July 30, 2019 / 3:19 PM / 25 days ago

Congress seeks briefing on potential threat to U.S. heparin supply

WASHINGTON (Reuters) - Leaders of the U.S. House Energy and Commerce Committee on Tuesday asked the Food and Drug Administration about the potential threat to the U.S. heparin supply due to the outbreak of African swine fever in China.

FILE PHOTO: Police officers and workers in protective suits are seen at a checkpoint on a road leading to a farm owned by Hebei Dawu Group where African swine fever was detected, in Xushui district of Baoding, Hebei province, China February 26, 2019. Picture taken February 26, 2019. REUTERS/Hallie Gu/File Photo

Heparin is currently on the FDA’s drug shortage list.

Energy and Commerce chairman Frank Pallone, a Democrat, and its top Republican, Greg Walden, and four other bipartisan leaders said in a letter seen by Reuters that they seek information on “any contingency plans in the event of a serious shortage” and a briefing from FDA on its plans to address it.

About 60 percent of the crude heparin used to make finished heparin in the United states is sourced from China, the letter said.

The FDA said it has been monitoring the issue since 2018 “and has followed up with heparin suppliers. At this time we do not anticipate supply issues.”

In March 2018, the FDA said it encouraged the reintroduction of alternative sources of heparin. Until the 1990s, the United States used sources of heparin produced from bovine sources until concerns were raised about “Mad Cow” disease.

“The FDA has been in contact with several companies, both domestic and foreign, regarding reintroduction of bovine heparin to the U.S. market. The details of those conversations are confidential,” the agency said on Tuesday.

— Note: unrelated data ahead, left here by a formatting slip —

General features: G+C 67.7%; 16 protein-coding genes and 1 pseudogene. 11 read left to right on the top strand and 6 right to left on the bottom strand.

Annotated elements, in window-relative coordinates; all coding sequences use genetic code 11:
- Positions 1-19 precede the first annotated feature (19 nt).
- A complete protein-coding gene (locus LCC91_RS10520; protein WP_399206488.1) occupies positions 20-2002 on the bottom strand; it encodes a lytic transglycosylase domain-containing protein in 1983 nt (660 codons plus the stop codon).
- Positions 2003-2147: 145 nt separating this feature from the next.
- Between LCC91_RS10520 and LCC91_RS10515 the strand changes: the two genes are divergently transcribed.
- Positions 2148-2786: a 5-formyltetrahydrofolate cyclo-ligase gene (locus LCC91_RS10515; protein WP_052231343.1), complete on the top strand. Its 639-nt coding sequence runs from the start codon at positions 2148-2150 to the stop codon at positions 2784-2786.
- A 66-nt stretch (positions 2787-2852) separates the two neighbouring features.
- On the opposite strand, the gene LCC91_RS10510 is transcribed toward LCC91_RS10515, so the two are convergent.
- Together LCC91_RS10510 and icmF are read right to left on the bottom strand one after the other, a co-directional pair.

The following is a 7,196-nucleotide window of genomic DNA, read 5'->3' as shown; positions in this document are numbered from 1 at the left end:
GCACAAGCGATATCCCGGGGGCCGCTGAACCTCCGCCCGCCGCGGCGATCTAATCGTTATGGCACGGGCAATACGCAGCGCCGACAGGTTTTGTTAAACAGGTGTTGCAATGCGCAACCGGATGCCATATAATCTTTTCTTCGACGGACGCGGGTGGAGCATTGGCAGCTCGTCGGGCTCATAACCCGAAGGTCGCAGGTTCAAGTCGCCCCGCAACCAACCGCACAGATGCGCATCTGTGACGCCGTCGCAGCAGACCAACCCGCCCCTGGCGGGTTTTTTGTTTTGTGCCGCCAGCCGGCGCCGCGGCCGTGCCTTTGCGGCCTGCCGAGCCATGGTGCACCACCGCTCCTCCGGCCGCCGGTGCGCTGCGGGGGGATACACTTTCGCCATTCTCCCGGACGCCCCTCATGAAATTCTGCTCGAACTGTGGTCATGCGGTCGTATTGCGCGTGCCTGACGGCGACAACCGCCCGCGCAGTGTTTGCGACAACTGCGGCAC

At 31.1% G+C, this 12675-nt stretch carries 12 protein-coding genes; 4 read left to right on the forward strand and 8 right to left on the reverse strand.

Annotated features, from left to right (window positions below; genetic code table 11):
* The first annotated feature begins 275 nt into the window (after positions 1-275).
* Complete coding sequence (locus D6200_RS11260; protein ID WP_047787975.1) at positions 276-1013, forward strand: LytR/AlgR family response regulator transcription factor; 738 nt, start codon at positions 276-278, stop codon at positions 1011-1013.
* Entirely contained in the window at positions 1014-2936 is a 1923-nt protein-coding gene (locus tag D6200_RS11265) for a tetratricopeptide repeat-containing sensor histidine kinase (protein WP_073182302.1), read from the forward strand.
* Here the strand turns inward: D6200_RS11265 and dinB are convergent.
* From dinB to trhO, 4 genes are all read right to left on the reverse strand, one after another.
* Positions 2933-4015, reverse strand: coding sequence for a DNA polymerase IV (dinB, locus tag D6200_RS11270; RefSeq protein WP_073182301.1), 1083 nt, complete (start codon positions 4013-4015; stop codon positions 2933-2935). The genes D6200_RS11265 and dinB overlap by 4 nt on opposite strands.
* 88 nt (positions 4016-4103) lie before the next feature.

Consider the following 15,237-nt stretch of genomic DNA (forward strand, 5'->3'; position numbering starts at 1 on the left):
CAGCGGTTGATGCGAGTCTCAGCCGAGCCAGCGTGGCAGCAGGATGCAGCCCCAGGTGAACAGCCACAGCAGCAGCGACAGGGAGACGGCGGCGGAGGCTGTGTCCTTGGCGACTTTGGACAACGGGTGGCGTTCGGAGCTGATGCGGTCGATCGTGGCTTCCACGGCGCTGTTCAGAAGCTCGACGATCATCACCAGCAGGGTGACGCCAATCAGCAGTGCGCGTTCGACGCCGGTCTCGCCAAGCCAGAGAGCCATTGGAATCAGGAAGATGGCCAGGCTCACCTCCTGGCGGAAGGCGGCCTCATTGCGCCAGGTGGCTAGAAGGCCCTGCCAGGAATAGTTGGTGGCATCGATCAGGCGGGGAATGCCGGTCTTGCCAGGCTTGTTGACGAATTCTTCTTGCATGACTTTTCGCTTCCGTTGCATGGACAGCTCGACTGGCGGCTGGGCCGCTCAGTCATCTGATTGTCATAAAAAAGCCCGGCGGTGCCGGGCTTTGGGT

Heparin, which the letter said is the only anticoagulant drug used in the United States for open heart surgeries and kidney dialysis, is derived from pig intestines.

African swine fever, for which there is no cure and no vaccine, kills almost all infected pigs but does not harm people. The virus is similar to the strain found in recent years in Russia, Georgia and Estonia.

As many as half of China’s breeding pigs have either died from African swine fever or been slaughtered because of the disease, industry insiders estimate. The World Organization for Animal Health said in May it will take years for China, the world’s biggest pork producer, to contain the virus.

The United States has previously had heparin shortages, as recently as when Baxter International Inc.’s supply was impacted by the effect of Hurricane Maria on its manufacturing facilities in Puerto Rico.

Reporting by David Shepardson; Editing by Dan Grebler

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